Middle-east Arab News Opinion | Asharq Al-awsat

Egyptian official: All options open in dealing with Sinai soldiers’ kidnappers | ASHARQ AL-AWSAT English Archive 2005 -2017
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Palestinian flags flutter at the closed gate of the Rafah crossing with Egypt in the southern Gaza Strip. Source: AFP Photo/Said Khatib

Palestinian flags flutter at the closed gate of the Rafah crossing with Egypt in the southern Gaza Strip on May 17, 2013. Source: AFP Photo/Said Khatib

Palestinian flags flutter at the closed gate of the Rafah crossing with Egypt in the southern Gaza Strip on May 17, 2013. (AFP Photo/Said Khatib)

Cairo/Gaza, Asharq Al-Awsat—North Sinai security chief Gen. Samih Beshadi said yesterday that all options are now open in dealing with the kidnappers of the seven Egyptian soldiers. This comes in conjunction with the continuing closure of the Rafah Crossing with Gaza by Egyptian soldiers.

Sources within the Egyptian president’s office told Asharq Al-Awsat that President Mohamed Mursi has given instructions to speedily resolve the issue. The closure of the border crossing—Gaza’s only access to the outside world, which had enjoyed a relaxation of movement restrictions since the 2011 revolution in Egypt—has cast a shadow over relations between Cairo and Gaza.

Late last night, North Sinai security sources, as well as Palestinian sources, said efforts by both sides to reopen the crossing had failed. An Egyptian official said negotiations with the kidnappers had “failed to secure the release of the soldiers” and that the “patience of army and police forces in Sinai ias running out,” pointing out that the Egyptian authorities “may resort to force to release the soldiers.” Beshadi said all options are now on the table to deal with the kidnappers.

The sources added that President Mursi has given instructions to proceed cautiously and without bloodshed, and that negotiations could lead to a resolution, while force may complicate matters further.

A security official announced that police and army officers have completed preparation of plans that are to be implemented if negotiations falter, but that there was still hope of ending the crisis without violence in accordance with President Mursi’s instructions.

General Sayyed Abdul Fattah Harhour, governor of North Sinai, said he had received a telephone call from President Mursi asking him to follow up developments in the crisis and the efforts made to secure their release. The governor pointed out that negotiations are ongoing, and that major figures in Sinai are helping security forces to persuade the kidnappers to release the soldiers. He added that he hoped the crisis would be resolved as soon as possible, and that the soldiers would return to their units.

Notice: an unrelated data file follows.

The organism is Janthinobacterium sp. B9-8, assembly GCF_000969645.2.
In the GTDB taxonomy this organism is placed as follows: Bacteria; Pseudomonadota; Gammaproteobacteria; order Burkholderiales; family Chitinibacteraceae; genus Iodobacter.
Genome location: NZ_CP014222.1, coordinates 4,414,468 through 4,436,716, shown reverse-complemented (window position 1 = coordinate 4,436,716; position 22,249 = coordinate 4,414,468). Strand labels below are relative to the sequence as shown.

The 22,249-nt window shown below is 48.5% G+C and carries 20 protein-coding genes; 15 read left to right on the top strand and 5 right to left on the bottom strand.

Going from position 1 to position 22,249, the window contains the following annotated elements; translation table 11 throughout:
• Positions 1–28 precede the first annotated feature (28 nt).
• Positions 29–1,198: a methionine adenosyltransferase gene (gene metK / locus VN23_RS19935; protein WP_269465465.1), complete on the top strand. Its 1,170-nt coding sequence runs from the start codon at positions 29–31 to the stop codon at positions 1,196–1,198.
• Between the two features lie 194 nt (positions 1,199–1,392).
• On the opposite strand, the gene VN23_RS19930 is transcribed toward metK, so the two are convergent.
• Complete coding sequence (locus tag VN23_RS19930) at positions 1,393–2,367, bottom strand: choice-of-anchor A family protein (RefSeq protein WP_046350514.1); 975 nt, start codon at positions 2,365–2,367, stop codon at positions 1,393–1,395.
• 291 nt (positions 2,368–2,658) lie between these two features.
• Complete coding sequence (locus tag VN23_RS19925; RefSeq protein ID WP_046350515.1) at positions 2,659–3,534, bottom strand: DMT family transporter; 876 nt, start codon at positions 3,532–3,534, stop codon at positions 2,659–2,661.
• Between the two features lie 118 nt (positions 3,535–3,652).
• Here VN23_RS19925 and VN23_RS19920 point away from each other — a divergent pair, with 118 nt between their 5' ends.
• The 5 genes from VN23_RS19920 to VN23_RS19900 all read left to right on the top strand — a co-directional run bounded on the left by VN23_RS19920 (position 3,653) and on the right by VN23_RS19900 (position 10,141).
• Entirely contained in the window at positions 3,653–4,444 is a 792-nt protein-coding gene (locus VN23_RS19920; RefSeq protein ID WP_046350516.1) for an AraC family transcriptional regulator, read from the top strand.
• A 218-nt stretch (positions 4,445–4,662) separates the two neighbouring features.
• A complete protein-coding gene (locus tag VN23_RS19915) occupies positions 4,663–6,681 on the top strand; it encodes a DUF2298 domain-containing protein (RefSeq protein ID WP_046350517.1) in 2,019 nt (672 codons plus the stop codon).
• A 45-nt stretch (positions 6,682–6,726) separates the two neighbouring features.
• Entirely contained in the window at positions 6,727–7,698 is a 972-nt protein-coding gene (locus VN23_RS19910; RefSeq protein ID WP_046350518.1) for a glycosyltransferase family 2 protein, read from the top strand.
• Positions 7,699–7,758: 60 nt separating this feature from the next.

Sources at Al-Arish Airport in Sinai said the airport was closed when security officers refused to work, in solidarity with their colleagues at the Rafah Crossing Border Security Department. Officials at the airport, however, said the closure was due to maintenance work.

On the Palestinian side, Gaza government Interior Ministry spokesman Islam Shahwan said, “Hundreds of stranded Palestinians, including Legislative Council deputies, sick people, and pilgrims returning from Mecca, were subjected to insults by Egyptian police.”

Shahwan said in a statement published on Facebook that “I was contacted by a number of people who were held hostage and suffered greatly, and were shot at by Egyptian police.” He added that “what happened today to our people at the Rafah Crossing was unacceptable and the government must demand an apology from the Egyptians for the insults directed at women and children and the fear caused by the threats made by Egyptian police.” Shahwan also called on Palestinian factions to make a “joint response to the Egyptian presidency about the insults at the Rafah Crossing.”

Eyewitnesses said hundreds of the stranded were sleeping rough in difficult circumstances, particularly for the many of them who were returning after having surgery abroad, or those who were very old or very young. A security official confirmed that the number of the stranded had risen to 500, adding that this number was expected to rise further.

Ahmad Ghazi, the undersecretary of the Gaza government’s Foreign Ministry, said that “talks were being held at the highest level with Egypt in order to reopen the Rafah Crossing and secure the return of our stranded people, whether they were citizens, deputies or officials.”

In a statement given to journalists, he expressed his hope to resolve the issue of kidnapped soldiers as soon as possible, adding that the government in Gaza “had taken intense measures in the border and the tunnels area in order to contain any security implications.”

Director of the Borders and Crossings Directorate in the Gaza government, Maher Abu-Sabha, said the failure of Egyptian efforts to release the seven kidnapped soldiers in North Sinai meant the continued closure of the Rafah Crossing.

The Gaza government has said Prime Minister Isma’il Haniyyah received a telephone call from President Mursi two nights ago. According to the government statement, Mursi and Haniyyah discussed latest political developments, especially Palestinian reconciliation, as well as security issues.

Gen. Harhour said a number of measures were taken to contain to problem of Palestinians being stranded at the border, and that there was coordination with the border management to build a large tent at the border for Palestinians to use as a shelter.

The governor promised to meet all the needs of stranded Palestinians and provide them with humanitarian care and security. He added that any Palestinian who runs out of money will be provided for by the governorate.